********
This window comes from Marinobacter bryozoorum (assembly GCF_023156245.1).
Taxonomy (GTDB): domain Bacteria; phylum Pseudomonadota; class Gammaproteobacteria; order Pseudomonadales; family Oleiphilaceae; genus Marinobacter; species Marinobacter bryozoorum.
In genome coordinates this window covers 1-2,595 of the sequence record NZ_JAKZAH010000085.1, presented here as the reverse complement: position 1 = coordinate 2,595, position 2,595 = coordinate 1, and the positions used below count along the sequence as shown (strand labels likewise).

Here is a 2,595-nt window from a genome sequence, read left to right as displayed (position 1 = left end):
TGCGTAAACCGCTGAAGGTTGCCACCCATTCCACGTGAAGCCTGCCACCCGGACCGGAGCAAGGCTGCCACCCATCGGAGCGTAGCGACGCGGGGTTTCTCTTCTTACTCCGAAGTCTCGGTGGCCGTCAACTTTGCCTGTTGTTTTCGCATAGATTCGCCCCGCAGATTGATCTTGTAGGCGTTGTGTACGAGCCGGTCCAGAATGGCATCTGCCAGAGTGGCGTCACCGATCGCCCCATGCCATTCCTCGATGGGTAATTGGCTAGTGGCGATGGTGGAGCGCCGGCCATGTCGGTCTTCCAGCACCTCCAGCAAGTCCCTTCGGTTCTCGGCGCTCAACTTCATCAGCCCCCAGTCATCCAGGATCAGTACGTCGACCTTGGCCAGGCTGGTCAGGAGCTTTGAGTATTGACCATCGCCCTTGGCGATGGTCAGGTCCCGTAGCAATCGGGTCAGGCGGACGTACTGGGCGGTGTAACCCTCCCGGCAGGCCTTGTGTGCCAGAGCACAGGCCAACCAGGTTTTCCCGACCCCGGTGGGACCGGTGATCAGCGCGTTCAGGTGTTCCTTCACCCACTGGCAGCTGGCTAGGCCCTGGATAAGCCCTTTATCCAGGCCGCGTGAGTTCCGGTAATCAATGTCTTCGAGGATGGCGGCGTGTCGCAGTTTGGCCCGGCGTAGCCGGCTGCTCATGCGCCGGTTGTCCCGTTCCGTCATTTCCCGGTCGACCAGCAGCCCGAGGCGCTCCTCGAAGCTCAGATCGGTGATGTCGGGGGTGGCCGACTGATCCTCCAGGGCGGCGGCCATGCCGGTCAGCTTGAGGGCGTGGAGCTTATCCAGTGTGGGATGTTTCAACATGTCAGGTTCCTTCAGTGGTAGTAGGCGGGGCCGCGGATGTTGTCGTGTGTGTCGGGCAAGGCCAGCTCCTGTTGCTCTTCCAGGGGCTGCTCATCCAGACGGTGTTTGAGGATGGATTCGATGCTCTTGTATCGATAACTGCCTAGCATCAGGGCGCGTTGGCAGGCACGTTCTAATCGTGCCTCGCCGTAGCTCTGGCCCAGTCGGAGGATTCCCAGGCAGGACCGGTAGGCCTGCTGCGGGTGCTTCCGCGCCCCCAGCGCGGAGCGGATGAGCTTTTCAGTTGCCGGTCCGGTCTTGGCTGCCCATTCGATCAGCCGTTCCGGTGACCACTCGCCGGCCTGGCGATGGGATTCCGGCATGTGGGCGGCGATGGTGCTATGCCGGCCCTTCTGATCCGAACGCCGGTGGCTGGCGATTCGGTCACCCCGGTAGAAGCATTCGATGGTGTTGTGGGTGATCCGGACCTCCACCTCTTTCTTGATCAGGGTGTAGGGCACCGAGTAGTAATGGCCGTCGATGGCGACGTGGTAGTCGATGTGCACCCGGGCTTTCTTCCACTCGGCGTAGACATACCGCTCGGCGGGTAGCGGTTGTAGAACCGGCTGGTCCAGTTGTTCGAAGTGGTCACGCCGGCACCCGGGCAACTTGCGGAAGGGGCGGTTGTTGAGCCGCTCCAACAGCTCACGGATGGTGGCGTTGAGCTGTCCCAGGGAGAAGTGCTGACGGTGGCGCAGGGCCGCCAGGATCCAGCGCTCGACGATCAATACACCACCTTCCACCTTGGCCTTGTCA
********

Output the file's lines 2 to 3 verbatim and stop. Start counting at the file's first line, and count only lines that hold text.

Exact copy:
Taxonomy (GTDB): domain Bacteria; phylum Pseudomonadota; class Gammaproteobacteria; order Pseudomonadales; family Oleiphilaceae; genus Marinobacter; species Marinobacter bryozoorum.
In genome coordinates this window covers 1-2,595 of the sequence record NZ_JAKZAH010000085.1, presented here as the reverse complement: position 1 = coordinate 2,595, position 2,595 = coordinate 1, and the positions used below count along the sequence as shown (strand labels likewise).